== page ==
Congratulations! You’ve built your website, and started working on your blog. If that hasn’t happened yet, how does it feel to hear that? Sadly many of our customers who come to us advise that when they were sold a website that they did not know that they had to market it, or that it wouldn’t automatically reach page one on search engines or could be found easily.
So today we’re going to cover how you can optimise your blog, at least once you’ve got all of that material optimised with our SEO content template. If you’ve not already used our guide on creating content with SEO in mind, or are new to SEO, check out our article below. Otherwise let’s jump in!
Structure your titles
The title of your blog post is immediately what we call a H1 title, of which there should only be one on a web page or blog post. All subsequent H titles should be H2 or under in size, you still get the same effect in terms of breaking up your text, but this way you do not confuse search results with which should be displayed first.
Optimise your images
We would always recommend you use your own images, properly sized to reduce the speed of your mobile loading speeds. For context, Google advises that the average loading speed for a website on mobile or tablet device is roughly 2 seconds. This means you need to ensure that your images are compressed so the loading speed is less on mobile devices, but you can also check this by selecting the button for desktop view, then changing it to mobile or tablet. Think carefully about how much space you want to take up when considering that the most frequently used device to access the internet is mobile phones, more so than desktops.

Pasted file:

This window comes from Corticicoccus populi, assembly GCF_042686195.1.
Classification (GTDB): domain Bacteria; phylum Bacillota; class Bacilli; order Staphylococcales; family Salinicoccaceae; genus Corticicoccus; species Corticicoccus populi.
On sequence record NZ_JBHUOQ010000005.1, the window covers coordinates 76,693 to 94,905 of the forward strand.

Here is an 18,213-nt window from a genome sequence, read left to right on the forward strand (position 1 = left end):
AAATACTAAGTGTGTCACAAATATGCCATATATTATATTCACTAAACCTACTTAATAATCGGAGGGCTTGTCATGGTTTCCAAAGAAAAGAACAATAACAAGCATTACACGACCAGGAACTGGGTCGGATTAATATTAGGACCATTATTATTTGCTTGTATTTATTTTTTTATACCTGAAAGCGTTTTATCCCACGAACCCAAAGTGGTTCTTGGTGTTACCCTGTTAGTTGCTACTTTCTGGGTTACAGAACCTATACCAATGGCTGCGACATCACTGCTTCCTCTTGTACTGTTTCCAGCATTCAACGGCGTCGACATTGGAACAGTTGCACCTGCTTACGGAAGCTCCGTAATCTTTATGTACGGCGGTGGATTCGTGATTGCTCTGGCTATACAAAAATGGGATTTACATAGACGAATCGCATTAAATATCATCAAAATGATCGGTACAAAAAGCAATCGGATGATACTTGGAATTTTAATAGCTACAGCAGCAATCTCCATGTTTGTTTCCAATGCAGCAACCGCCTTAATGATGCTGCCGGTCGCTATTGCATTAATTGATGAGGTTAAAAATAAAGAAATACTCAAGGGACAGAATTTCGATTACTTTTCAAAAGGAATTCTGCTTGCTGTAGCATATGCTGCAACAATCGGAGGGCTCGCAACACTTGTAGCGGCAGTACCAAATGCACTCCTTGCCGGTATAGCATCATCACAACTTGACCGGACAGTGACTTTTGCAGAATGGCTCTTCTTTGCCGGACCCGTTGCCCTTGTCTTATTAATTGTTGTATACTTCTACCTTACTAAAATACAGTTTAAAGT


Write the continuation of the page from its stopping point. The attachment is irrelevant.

The other major factor you need to know about images is that each image you choose for your website has the capacity to rank for a keyword. Google’s spiders (which crawls your website to see if you rank for a keyword) cannot see what an image actually is, and so the file name is displayed in the code of your website instead. You can optimise your image before uploading by calling the file keywords you wish to rank for. Alternatively depending on the plan you are on with WordPress (this feature is not accessible for those on the basic or premium plan) you are able to add alt text to the image which changes the description for you. Select the image in the block editor, and the above options will appear. Describe your image with keywords or what the purpose of the image is for. Whilst you are at it, you can also…
Add HTML anchors
There are a few benefits to doing this both in website design and SEO. For website design, this means you can add a link to this part of the page. So were you to select an area of text or create a contents page, you could link to this part of the page which can be more aesthetically pleasing to be able to break up huge amounts of text.
From an SEO point of view this offers the chance to add a description of the image if you haven’t already done this with your file name. As Google and other search engines can only crawl what the file is called or described as, there’s another chance to slot a keyword you are trying to rank for in here. Whilst we’re on the subject of the advanced section…
This is only applicable for links, so if you are creating links to other areas of your site then I’d recommend you click the link in question, then head to the advanced section we’ve gone to to for HTML anchors. Here you’ll see a different option for link relationships, and similarly to HTML anchors you can advise search engine spiders on what the link you have created goes to. This promotes trust with the algorithm and can help improve your domain authority score.
If you’re unsure on your domain authority score…